the most shy hawk in existence, and yet is of so bold 
and reckless a disposition as occasionally to approach 
voluntarily its most dreaded enemy, man, and to 
place itself in his power. There is perhaps no bird 
which is more disposed generally to give us a wider 
berth than this hawk ; it is " as wild as a hawk," and 
a shade wilder. Except in the breeding season, he 
must be a clever fellow who creeps within gun-shot. 
And yet, on occasion, few birds are so daring in the 
presence of man. I am speaking as yet, of course, of 
the unreclaimed and uncaptured state. 

The general wildness will be admitted ; there are 
numberless instances of its apparent opposite. Such 
as a cage containing a canary, or small song-bird of 
some kind, and which hung on the wall of a house 
close to a window, seized, and an attempt made to 
tear out the occupant. A bird, which had dashed 
through a window, positively pursued into a room. 
A sparrow chased and killed in a toivn. I was 
myself a witness of the following occurrence last 
winter. A fieldfare was caught alive in a snare of the 


kind described in Chapter XII. A female sparrow- 
hawk struck at and hung to the captive. I was at- 
tracted to this state of things by the almost diabolical 
clatter of a couple of magpies, which never ceased to 
jump and fly from twig to twig all round the snare. 
The hawk did not notice them, but dropped from her 
hold of the poor fieldfare only to cling again. I was 
in hopes that she would ultimately settle on the top, 
and be taken in one of the nooses 5 this, however, she 
declined doing, not, I am convinced, from any fear 
of a trap — she was too much excited for that — but 
simply because the thing did not occur to her. But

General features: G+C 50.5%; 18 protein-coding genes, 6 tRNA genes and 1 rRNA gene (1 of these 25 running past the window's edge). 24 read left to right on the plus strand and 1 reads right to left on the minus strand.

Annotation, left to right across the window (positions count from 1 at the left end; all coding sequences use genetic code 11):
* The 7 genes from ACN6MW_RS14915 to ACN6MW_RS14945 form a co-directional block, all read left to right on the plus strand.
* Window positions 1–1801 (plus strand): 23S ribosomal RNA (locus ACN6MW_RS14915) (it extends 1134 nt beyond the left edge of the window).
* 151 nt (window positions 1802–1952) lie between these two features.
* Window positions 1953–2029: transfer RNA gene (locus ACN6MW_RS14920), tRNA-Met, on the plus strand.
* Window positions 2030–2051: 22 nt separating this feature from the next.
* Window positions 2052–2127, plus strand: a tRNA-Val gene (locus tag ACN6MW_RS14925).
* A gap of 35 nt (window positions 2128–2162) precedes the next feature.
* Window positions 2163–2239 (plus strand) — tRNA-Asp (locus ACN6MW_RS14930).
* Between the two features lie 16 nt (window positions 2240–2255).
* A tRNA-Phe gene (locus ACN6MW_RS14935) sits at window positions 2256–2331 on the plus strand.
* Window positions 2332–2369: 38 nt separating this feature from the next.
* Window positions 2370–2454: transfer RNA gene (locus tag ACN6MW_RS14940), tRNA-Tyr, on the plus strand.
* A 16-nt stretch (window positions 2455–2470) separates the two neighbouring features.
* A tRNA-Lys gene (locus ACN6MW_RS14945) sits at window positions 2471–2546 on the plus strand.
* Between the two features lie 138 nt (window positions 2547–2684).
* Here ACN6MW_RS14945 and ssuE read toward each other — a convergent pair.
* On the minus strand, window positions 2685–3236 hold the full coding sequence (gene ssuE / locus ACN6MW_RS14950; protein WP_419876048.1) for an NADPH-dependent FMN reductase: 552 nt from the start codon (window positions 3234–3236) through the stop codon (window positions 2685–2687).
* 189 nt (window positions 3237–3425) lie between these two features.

the magpies, I doubt not, were calm amidst their 
clamour, and had weighty reasons for not settling 
among the horsehair. At length I was humane 
enough, or weak enough, if you will, to feel for the 
poor wretch who was suffering torture, and I des- 
patched the gardener to the rescue. He killed the 
fieldfare; but, as he was taking it from the snare, 
the hawk coming " from somewheres or other" dashed 
at his hand, which in his descent of the tree was near 
his head, and nearly knocked his hat off. That, 
however, was the last we saw of her. 

The species — or if, so to speak, but one, the 
genus* — under our consideration has, then, as I 

* There are, however, to say the least of it, foreign varieties; 
perhaps they may deserve the dignity of species ; if so, it is incum- 
bent upon Science to find some other specific name than *• nisus " for 
her other children. 



set out by saying, two distinct, and perhaps an- 
tagonistic, points of character; but it is clear that 
they can exist together. These are — to restate them 
concisely — (1.) an intense appreciation of danger ; and 
(2.) a courage and recklessness great enough, at times, 
to overcome and override that appreciation. Now, 
in training, we observe the first point only. That 
comes out clearly enough, as I fear some of my 
readers may find to their disgust. The sparrow-hawk 
is, in my opinion, the wildest, in some sense the 
most intractable, the most ungrateful, the most pro- 
voking and temper-trying, of all birds or beasts that 
were ever taken under the care of man from the be- 
ginning of the world. But, when training is over, 
and the hawk is in constant practice, in continual 
work, there is no bird more fearless in the field, nor 
any with which a greater head of quarry can be taken 
in a single day. A trained sparrow-hawk has been 
cut out of a blackthorn bush into which it had forced 
itself after its prey. So perhaps the paradox is 
broken altogether; and also training, with its re- 
sults, are shown to assist, even in this instance, the 
inquiry into character. 

I think, moreover, that I observe in the sparrow- 
hawk a want of intellect) if I may so express myself. 
She is governed by present impressions, which are 
wonderfully evanescent. Under the circumstance 
which I am on the point of describing, she will forget 
Nature with tolerable rapidity, and in a few hours 


she will return to her utterly. I am now speaking of 
" training" in a great measure incidentally, as it tends 
to prove character and disposition ; I shall soon do so 
systematically, and in connexion with the practice of 
the sport. Pray observe the following: — Sir John 
S. Sebright tells us that he once " took a wild par-